The Roman Legions were renowned for their brutal, efficient use of the short sword and over the centuries the style of short sword changed as tactics changed or were refined. Beginning with the "gladius Hispaniensis" (based on a Celt-Iberian leaf-bladed short sword), over time the sword became shorter and broader (the Mainz and Fulham patterns) and culminated in the "Pompeii" style stabbing sword.
The Pompeii pattern was the first major change in the Roman short sword, showing that battle tactics had firmly changed to emphasize the thrust rather than the cut in combat. This type of sword is found on Trajan’s Column -- a marble sculptural monument built during the reign of Emperor Trajan (98 - 117 CE) -- almost all of the swords depicted on the column are the Pompeii style.
Four swords of this design were found at the excavations at Pompeii. As these four swords must have been made before AD 79, when Pompeii was buried in volcanic ash, they have been tentatively dated to around 64 AD.
Though the Pompeii is a smaller cousin of its predecessors, it is still an surprisingly efficient cutting sword, despite its seemingly plain blade. Although the Romans are known to have favored the point in close quarter fighting, they never abstained from the efficient use of cuts when the opportunity arose. With the Pompeii type, the point has evolved into a shorter and sturdier profile. Some surviving examples of the Pompeii style sword have reinforced points with raised ridges, possibly designed to punch through leather and thin metal armour.
They were likewise taught not to cut but to thrust with their swords. For the Romans not only made a jest of those who fought with the edge of that weapon, but always found them an easy conquest. A stroke with the edges, though made with ever so much force, seldom kills, as the vital parts of the body are defended both by the bones and armor. On the contrary, a stab, though it penetrates but two inches, is generally fatal. Besides in the attitude of striking, it is impossible to avoid exposing the right arm and side; but on the other hand, the body is covered while a thrust is given, and the adversary receives the point before he sees the sword. This was the method of fighting principally used by the Romans, and their reason for exercising recruits with arms of such a weight at first was, that when they came to carry the common ones so much lighter, the greater difference might enable them to act with greater security and alacrity in time of action.
-- Flavius Vegetius Renatus. De Re Militari Book I: The Selection and Training of New Levies, 390 A.D
The Greek historian Dionysus of Halicarnassus (contemporary to Emperor Augustus 63 BC-14 AD) describes Roman tactics with swords against the Gauls in the 4th C BC. Dionysus describes events that is some 300 years earlier than his own times, but we might perhaps presume that the fighting techniques he describes were not anachronistic to his own period. It is during the late 1st C BC that the Mainz type Gladius developed from the longer Gladius Hispaniensis that the Romans adopted during the Punic wars. Both the longer Gladius Hispanienis and the Mainz type gladius were effective cutting swords, even if thrusting was a favoured tactic in close formations.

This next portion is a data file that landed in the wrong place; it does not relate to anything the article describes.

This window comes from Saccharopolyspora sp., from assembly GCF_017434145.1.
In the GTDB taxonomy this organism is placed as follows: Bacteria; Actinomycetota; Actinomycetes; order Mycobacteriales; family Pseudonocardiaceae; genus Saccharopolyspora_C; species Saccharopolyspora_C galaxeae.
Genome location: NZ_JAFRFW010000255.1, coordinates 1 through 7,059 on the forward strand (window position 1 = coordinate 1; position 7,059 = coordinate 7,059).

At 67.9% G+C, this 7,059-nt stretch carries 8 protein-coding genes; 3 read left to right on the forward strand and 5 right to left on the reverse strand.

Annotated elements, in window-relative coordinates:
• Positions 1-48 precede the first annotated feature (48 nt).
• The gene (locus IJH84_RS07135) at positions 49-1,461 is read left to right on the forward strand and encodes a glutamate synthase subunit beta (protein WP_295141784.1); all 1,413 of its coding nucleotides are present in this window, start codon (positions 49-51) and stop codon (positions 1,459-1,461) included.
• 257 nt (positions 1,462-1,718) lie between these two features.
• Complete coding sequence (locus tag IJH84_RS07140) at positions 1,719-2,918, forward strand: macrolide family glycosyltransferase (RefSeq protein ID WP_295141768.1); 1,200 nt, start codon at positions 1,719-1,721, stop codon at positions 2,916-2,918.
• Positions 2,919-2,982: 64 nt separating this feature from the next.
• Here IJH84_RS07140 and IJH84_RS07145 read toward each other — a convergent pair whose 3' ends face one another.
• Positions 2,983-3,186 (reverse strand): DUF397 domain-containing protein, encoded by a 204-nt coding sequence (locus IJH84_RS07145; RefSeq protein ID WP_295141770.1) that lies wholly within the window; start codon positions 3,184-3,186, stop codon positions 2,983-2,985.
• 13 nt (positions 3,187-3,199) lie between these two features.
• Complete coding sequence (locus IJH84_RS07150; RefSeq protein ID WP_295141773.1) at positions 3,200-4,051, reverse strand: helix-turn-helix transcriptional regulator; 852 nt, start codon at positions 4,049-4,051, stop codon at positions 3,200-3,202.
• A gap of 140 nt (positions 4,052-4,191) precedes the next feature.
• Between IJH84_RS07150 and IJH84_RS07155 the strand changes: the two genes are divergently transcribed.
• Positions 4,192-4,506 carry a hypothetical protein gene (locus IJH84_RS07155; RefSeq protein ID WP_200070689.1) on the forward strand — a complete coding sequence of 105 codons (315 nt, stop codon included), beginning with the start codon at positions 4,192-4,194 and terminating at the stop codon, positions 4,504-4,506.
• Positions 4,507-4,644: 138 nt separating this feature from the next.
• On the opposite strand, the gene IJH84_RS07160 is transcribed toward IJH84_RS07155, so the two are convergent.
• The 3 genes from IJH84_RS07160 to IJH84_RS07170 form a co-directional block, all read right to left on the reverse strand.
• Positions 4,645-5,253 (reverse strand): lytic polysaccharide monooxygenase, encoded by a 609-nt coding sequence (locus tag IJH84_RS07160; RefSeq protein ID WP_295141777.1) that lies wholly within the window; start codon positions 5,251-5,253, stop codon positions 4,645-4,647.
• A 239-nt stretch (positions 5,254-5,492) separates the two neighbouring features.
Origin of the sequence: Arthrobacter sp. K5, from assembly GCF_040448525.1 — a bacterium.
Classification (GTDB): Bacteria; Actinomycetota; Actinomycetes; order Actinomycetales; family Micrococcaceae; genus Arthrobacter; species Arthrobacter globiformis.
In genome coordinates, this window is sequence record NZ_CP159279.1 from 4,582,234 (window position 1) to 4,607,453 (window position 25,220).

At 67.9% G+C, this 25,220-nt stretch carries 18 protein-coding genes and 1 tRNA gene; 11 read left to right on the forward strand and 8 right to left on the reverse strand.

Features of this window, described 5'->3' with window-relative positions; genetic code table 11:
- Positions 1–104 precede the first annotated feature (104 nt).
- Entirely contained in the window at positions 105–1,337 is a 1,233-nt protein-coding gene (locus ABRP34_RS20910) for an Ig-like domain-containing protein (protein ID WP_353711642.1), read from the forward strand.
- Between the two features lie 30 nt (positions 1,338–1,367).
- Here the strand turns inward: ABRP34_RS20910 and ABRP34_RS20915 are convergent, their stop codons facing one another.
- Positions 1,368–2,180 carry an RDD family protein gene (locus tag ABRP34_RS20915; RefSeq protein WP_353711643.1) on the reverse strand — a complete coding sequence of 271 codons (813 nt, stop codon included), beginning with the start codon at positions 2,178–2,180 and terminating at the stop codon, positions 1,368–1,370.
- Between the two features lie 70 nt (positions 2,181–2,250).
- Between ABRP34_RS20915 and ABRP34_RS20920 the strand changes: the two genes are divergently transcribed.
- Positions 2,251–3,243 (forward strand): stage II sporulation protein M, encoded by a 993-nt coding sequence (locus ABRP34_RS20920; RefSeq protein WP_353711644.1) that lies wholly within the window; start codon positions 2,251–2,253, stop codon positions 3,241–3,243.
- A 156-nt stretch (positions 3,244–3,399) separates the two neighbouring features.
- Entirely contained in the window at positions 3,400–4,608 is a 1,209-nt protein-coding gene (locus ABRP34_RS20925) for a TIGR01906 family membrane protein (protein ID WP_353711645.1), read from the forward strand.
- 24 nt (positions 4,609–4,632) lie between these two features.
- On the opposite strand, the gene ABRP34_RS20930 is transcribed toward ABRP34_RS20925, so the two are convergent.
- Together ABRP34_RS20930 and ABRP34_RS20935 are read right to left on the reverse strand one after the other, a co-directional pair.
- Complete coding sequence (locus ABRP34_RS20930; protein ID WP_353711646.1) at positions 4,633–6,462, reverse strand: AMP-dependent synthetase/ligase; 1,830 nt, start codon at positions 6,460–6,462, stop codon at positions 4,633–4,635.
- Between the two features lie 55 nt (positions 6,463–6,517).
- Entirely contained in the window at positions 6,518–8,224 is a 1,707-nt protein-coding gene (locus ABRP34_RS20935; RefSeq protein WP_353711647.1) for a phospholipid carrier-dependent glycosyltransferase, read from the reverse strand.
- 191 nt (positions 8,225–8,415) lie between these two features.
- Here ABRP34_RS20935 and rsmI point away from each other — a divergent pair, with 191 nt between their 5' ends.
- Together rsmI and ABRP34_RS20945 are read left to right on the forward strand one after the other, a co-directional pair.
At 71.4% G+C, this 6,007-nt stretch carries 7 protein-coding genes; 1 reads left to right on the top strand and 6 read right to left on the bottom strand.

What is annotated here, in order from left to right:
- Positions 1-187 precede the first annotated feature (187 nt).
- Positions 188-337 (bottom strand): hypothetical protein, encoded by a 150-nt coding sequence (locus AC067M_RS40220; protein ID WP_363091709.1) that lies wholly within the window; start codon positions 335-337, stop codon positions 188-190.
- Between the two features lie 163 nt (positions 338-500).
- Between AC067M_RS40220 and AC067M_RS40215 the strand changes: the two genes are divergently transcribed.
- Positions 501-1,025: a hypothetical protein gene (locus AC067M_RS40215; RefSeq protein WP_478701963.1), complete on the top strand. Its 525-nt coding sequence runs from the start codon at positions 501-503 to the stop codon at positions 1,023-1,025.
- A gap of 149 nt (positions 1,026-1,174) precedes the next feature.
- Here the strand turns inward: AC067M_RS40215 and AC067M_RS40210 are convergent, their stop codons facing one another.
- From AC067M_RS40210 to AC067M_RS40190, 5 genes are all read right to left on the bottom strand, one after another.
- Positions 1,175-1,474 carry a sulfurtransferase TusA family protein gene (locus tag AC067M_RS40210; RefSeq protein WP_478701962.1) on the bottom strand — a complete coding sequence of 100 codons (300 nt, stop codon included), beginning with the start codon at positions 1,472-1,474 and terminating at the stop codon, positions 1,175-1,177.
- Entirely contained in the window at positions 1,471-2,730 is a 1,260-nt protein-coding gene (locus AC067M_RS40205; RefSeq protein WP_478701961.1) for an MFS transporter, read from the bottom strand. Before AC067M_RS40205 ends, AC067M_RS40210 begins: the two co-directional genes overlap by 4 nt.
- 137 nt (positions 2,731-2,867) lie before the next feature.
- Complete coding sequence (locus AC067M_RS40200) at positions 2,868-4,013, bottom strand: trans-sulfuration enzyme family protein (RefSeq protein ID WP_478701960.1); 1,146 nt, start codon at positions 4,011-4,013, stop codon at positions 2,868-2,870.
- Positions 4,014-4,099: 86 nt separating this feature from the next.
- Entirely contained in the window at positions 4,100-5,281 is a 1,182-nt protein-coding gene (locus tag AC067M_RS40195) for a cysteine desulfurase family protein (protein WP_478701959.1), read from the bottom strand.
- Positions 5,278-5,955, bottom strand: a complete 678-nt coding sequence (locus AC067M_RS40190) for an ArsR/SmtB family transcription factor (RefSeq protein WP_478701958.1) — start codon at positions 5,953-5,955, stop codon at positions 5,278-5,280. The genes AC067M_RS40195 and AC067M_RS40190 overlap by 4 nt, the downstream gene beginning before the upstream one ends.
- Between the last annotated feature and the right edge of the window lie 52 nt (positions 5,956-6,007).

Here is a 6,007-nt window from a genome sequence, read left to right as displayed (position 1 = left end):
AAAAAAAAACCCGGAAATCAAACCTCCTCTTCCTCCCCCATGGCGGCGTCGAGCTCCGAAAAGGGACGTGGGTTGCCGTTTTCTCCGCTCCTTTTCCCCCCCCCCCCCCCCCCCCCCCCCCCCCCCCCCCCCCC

...Holding their sword straight out, they would strike their opponents in the groin, pierce their sides, and drive their blows through their breasts into their vitals. And if they saw any of them keeping these parts of the body protected, they would cut the tendons of their knees or ankles and topple them to the ground roaring and biting their shields and uttering cries resembling the howling of wild beasts...
We can see how the cut was accepted as a perfectly viable method to dispatch an opponent, if the thrust did not prove effective. Vegetius describes how recruits are trained using wooden swords against stout posts, as though attacking different parts of the opponents body. A crippling cut against the backside of the leg was included in these techniques.
We are informed by the writings of the ancients that, among their other exercises, they had that of the post. They gave their recruits round bucklers woven with willows, twice as heavy as those used on real service, and wooden swords double the weight of the common ones. They exercised them with these at the post both morning and afternoon.
This is an invention of the greatest use, not only to soldiers, but also to gladiators. No man of either profession ever distinguished himself in the circus or field of battle, who was not perfect in this kind of exercise. Every soldier, therefore, fixed a post firmly in the ground, about the height of six feet. Against this, as against a real enemy, the recruit was exercised with the above mentioned arms, as it were with the common shield and sword, sometimes aiming At the head or face, sometimes at the sides, at others endeavoring to strike at the thighs or legs. He was instructed in what manner to advance and retire, and in short how to take every advantage of his adversary; but was thus above all particularly cautioned not to lay himself open to his antagonist while aiming his stroke at him.
-- Flavius Vegetius Renatus, De Re Militari Book I: The Selection and Training of New Levies, 390 A.D
The Pedite guard and pommel are hand-crafted of walnut, the grip turned from holly, and the inset guard plate and pommel nut are of bronze.